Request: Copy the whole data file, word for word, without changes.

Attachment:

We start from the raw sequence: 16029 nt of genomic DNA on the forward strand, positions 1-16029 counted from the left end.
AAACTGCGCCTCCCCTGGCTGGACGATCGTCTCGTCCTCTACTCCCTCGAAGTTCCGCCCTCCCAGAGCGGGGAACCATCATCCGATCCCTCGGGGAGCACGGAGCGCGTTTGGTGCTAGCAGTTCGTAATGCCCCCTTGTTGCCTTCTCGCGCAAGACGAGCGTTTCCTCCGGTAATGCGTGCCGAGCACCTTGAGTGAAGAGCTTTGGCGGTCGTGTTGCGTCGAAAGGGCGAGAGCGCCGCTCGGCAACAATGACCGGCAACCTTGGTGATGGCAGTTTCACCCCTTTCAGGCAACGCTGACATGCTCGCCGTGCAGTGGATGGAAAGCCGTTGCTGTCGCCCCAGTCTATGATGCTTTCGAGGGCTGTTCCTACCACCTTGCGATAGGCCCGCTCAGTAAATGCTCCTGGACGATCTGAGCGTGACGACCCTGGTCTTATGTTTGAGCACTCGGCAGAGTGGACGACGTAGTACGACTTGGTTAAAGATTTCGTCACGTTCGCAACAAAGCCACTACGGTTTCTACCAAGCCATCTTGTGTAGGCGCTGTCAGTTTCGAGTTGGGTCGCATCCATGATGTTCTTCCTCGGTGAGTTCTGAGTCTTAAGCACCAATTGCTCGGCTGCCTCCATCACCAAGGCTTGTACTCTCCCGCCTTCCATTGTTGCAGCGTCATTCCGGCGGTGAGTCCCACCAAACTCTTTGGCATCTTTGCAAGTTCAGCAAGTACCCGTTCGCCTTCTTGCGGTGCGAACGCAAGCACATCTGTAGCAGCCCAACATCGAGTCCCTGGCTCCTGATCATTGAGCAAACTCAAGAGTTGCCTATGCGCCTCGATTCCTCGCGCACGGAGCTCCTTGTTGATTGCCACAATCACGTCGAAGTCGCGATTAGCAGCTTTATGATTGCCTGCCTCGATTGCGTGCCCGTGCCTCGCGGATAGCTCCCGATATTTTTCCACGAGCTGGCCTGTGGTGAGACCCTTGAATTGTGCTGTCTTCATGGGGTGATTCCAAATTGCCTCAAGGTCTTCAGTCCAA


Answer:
We start from the raw sequence: 16029 nt of genomic DNA on the forward strand, positions 1-16029 counted from the left end.
AAACTGCGCCTCCCCTGGCTGGACGATCGTCTCGTCCTCTACTCCCTCGAAGTTCCGCCCTCCCAGAGCGGGGAACCATCATCCGATCCCTCGGGGAGCACGGAGCGCGTTTGGTGCTAGCAGTTCGTAATGCCCCCTTGTTGCCTTCTCGCGCAAGACGAGCGTTTCCTCCGGTAATGCGTGCCGAGCACCTTGAGTGAAGAGCTTTGGCGGTCGTGTTGCGTCGAAAGGGCGAGAGCGCCGCTCGGCAACAATGACCGGCAACCTTGGTGATGGCAGTTTCACCCCTTTCAGGCAACGCTGACATGCTCGCCGTGCAGTGGATGGAAAGCCGTTGCTGTCGCCCCAGTCTATGATGCTTTCGAGGGCTGTTCCTACCACCTTGCGATAGGCCCGCTCAGTAAATGCTCCTGGACGATCTGAGCGTGACGACCCTGGTCTTATGTTTGAGCACTCGGCAGAGTGGACGACGTAGTACGACTTGGTTAAAGATTTCGTCACGTTCGCAACAAAGCCACTACGGTTTCTACCAAGCCATCTTGTGTAGGCGCTGTCAGTTTCGAGTTGGGTCGCATCCATGATGTTCTTCCTCGGTGAGTTCTGAGTCTTAAGCACCAATTGCTCGGCTGCCTCCATCACCAAGGCTTGTACTCTCCCGCCTTCCATTGTTGCAGCGTCATTCCGGCGGTGAGTCCCACCAAACTCTTTGGCATCTTTGCAAGTTCAGCAAGTACCCGTTCGCCTTCTTGCGGTGCGAACGCAAGCACATCTGTAGCAGCCCAACATCGAGTCCCTGGCTCCTGATCATTGAGCAAACTCAAGAGTTGCCTATGCGCCTCGATTCCTCGCGCACGGAGCTCCTTGTTGATTGCCACAATCACGTCGAAGTCGCGATTAGCAGCTTTATGATTGCCTGCCTCGATTGCGTGCCCGTGCCTCGCGGATAGCTCCCGATATTTTTCCACGAGCTGGCCTGTGGTGAGACCCTTGAATTGTGCTGTCTTCATGGGGTGATTCCAAATTGCCTCAAGGTCTTCAGTCCAA